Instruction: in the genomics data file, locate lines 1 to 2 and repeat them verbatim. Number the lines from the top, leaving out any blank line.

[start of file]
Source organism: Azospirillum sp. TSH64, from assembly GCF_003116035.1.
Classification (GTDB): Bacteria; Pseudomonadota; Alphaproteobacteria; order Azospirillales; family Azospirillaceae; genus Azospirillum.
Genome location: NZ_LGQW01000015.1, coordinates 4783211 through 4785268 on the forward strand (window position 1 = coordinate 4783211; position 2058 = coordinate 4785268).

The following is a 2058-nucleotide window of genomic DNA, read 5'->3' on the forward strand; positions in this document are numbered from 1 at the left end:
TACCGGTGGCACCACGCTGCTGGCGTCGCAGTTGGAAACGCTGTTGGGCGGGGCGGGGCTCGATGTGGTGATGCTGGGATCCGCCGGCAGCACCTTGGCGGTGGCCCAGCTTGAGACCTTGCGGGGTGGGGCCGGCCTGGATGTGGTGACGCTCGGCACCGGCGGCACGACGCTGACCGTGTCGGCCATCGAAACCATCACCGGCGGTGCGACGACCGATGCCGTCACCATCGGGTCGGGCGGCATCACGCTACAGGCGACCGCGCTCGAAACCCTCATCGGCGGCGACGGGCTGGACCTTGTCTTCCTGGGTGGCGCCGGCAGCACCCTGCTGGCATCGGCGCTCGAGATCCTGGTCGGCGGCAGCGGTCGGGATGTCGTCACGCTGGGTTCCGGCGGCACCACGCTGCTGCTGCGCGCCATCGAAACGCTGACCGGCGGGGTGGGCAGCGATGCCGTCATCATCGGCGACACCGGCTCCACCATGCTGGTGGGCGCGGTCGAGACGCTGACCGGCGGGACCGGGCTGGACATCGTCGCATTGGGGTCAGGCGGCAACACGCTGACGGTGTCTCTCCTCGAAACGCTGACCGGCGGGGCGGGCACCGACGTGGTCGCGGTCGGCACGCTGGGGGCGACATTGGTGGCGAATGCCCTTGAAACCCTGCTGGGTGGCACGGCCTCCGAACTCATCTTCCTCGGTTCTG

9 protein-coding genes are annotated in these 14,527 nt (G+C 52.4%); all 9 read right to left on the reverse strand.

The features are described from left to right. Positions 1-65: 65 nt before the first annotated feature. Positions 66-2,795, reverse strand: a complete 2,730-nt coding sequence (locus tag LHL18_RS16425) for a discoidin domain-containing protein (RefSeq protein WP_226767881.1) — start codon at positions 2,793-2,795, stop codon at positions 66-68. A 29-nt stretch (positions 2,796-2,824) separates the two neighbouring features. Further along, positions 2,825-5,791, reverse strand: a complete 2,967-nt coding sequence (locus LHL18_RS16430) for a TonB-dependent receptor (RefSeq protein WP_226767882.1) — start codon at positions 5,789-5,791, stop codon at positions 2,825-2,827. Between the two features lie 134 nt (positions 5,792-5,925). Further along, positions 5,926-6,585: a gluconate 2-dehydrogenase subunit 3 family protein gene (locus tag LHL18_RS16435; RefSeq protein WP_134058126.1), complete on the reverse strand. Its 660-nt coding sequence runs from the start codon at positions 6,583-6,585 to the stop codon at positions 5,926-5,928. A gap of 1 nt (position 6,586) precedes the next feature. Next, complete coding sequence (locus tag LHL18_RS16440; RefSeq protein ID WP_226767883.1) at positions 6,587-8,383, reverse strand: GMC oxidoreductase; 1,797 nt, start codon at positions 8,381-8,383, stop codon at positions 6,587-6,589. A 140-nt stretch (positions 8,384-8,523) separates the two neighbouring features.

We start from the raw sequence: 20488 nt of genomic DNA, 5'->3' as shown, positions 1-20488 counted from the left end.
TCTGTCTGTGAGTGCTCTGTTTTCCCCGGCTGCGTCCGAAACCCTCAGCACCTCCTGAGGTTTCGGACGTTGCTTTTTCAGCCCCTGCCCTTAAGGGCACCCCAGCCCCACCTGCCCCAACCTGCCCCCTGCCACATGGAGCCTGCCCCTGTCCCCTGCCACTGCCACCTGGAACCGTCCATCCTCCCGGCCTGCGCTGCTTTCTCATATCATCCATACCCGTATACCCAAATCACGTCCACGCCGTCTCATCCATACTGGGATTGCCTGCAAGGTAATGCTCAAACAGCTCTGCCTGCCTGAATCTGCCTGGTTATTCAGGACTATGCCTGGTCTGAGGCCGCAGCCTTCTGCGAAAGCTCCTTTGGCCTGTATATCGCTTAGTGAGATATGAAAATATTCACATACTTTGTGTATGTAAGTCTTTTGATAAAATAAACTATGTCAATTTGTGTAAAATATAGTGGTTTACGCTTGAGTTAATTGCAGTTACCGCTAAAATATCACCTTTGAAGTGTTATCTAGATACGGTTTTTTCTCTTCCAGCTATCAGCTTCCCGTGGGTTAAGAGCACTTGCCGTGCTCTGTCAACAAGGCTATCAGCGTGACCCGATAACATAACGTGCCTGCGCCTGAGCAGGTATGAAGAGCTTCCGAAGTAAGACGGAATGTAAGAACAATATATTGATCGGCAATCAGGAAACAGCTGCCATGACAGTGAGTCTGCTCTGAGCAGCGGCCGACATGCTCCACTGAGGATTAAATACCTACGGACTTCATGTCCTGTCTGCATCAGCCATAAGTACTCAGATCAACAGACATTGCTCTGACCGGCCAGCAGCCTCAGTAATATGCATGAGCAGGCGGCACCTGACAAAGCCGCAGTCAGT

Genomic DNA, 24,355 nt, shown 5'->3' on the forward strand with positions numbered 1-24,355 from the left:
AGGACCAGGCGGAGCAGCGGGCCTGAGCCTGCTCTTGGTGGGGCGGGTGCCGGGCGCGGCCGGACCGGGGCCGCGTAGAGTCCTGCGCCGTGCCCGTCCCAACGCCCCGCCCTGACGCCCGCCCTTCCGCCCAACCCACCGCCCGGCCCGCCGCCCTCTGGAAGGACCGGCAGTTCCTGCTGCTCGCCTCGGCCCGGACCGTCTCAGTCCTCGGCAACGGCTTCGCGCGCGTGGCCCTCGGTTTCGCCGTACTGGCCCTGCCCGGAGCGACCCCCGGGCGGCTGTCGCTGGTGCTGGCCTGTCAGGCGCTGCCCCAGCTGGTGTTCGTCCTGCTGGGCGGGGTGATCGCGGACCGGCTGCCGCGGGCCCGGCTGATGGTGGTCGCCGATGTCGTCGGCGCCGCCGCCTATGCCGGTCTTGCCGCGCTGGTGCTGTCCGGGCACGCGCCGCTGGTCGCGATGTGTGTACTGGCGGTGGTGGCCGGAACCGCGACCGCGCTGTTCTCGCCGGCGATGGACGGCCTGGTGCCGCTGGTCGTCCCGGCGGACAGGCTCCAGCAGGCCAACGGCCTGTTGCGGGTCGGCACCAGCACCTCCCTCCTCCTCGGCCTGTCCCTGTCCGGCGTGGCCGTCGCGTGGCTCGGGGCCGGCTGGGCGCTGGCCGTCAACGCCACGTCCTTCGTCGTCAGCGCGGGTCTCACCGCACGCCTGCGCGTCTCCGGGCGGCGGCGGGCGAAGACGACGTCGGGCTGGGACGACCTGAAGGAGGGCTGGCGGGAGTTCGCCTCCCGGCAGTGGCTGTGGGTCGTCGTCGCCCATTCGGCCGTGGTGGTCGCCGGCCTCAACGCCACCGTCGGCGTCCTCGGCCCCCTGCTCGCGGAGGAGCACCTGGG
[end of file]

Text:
Source organism: Azospirillum sp. TSH64, from assembly GCF_003116035.1.
Classification (GTDB): Bacteria; Pseudomonadota; Alphaproteobacteria; order Azospirillales; family Azospirillaceae; genus Azospirillum.